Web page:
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Atmospheric Chemistry and Physics An interactive open-access journal of the European Geosciences Union
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Volume 15, issue 20 | Copyright
Atmos. Chem. Phys., 15, 12011-12027, 2015
https://doi.org/10.5194/acp-15-12011-2015
© Author(s) 2015. This work is distributed under
the Creative Commons Attribution 3.0 License.

Research article 28 Oct 2015

Research article | 28 Oct 2015

Effects of dust particle internal structure on light scattering

O. Kemppinen2,1, T. Nousiainen1, and G. Y. Jeong3 O. Kemppinen et al.
  • 1Earth Observation, Finnish Meteorological Institute, P.O. Box 503, 00101, Helsinki, Finland
  • 2Department of Applied Physics, Aalto University, Espoo, Finland
  • 3Department of Earth and Environmental Sciences, Andong National University, Andong 760-749, Republic of Korea

Abstract. There is a large variety of internal structures inside atmospheric dust particles, making them inherently inhomogeneous. Such structures may have a large effect on ground-level and atmospheric radiation. So far, dust particle internal structures and their effect on the light scattering properties have proved to be hard to quantify, in part due to challenges in obtaining information about these structures. Recently, internal structures of individual dust particles were revealed through focused ion beam milling and analyzed. Here, we perform a sensitivity study to evaluate the optical impacts of some of the typical internal structures revealed. To obtain suitable model particles, the first step is to generate inhomogeneous particles with varying internal structures by using an algorithm that is based on three-dimensional Voronoi tessellation. The parameters for the particle generation are obtained from studies of real-world Asian dust particles. The second step is to generate homogeneous versions of the generated particles by using an effective-medium approximation, for comparison. Third, light scattering by both versions of these particles is simulated with discrete dipole approximation code. This allows us to see how different internal structures affect light scattering, and how important it is to account for these structures explicitly. Further, this allows us to estimate the potential inaccuracies caused by using only homogeneous model particles for atmospheric studies and remote-sensing measurements. The results show that the effects vary greatly between different kinds of internal structures and single-scattering quantity considered, but for most structure types the effects are overall notable. Most significantly, hematite inclusions in particles impact light scattering heavily. Furthermore, internal pores and hematite-rich coating both affect some form of light scattering noticeably. Based on this work, it seems that it is exceedingly important that the effects of dust particle internal structures on light scattering are accounted for in a wide variety of applications.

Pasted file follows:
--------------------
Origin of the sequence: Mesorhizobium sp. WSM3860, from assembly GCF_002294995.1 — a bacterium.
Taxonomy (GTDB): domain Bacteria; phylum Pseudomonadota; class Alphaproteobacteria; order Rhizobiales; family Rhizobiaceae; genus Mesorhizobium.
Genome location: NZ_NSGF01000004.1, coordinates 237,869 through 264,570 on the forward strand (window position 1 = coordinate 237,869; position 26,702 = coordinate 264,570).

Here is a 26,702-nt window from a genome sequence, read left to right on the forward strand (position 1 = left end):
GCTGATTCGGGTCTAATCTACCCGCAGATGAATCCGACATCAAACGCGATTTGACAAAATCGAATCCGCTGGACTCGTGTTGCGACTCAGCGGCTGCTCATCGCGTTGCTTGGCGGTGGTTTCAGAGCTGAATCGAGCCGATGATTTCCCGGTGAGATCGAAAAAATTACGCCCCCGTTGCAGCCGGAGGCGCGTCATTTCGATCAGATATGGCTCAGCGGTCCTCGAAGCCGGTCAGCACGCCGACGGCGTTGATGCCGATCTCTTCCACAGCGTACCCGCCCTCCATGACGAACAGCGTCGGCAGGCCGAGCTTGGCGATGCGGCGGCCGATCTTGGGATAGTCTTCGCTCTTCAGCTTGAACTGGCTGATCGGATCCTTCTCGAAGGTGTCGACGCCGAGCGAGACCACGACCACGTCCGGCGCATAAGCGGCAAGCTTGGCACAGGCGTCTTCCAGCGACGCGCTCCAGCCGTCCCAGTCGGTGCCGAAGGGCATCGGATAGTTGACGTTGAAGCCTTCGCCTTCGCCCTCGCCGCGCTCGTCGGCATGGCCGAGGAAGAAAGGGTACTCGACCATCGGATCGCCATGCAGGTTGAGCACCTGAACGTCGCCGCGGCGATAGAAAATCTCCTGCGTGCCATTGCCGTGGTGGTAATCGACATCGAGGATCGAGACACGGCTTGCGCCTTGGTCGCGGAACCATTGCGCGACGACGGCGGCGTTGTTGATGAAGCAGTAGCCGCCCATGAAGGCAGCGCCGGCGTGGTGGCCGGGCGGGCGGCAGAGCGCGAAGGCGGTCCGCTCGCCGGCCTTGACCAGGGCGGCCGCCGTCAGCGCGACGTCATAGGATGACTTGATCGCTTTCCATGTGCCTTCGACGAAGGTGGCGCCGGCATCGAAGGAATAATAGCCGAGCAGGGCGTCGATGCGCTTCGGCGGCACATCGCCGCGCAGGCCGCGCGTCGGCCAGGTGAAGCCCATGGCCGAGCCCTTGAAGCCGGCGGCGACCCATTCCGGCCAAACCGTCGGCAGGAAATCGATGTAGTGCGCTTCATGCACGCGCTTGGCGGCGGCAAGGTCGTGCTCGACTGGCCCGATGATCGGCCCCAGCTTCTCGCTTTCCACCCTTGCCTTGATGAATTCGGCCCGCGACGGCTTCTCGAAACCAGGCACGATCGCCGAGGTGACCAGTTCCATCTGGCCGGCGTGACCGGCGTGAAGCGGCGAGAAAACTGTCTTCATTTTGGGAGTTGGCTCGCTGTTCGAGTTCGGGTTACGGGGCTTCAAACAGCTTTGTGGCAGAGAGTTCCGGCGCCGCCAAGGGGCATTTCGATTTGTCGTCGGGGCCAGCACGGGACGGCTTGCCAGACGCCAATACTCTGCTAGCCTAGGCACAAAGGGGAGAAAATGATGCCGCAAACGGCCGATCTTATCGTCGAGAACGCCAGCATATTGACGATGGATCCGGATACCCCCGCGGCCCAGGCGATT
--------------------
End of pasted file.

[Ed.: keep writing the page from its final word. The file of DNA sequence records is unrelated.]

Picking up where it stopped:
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Internal structures are common in atmospheric dust particles, yet their effects on light scattering are largely unstudied. In this work, we study how hematite nodes, internal voids and hematite-rich coating impact single-scattering properties of computationally generated irregular model particles. The results show that all of these features change scattering properties significantly, and that a simple effective-medium approximation is not enough to replicate the scattering properties.
Internal structures are common in atmospheric dust particles, yet their effects on light...
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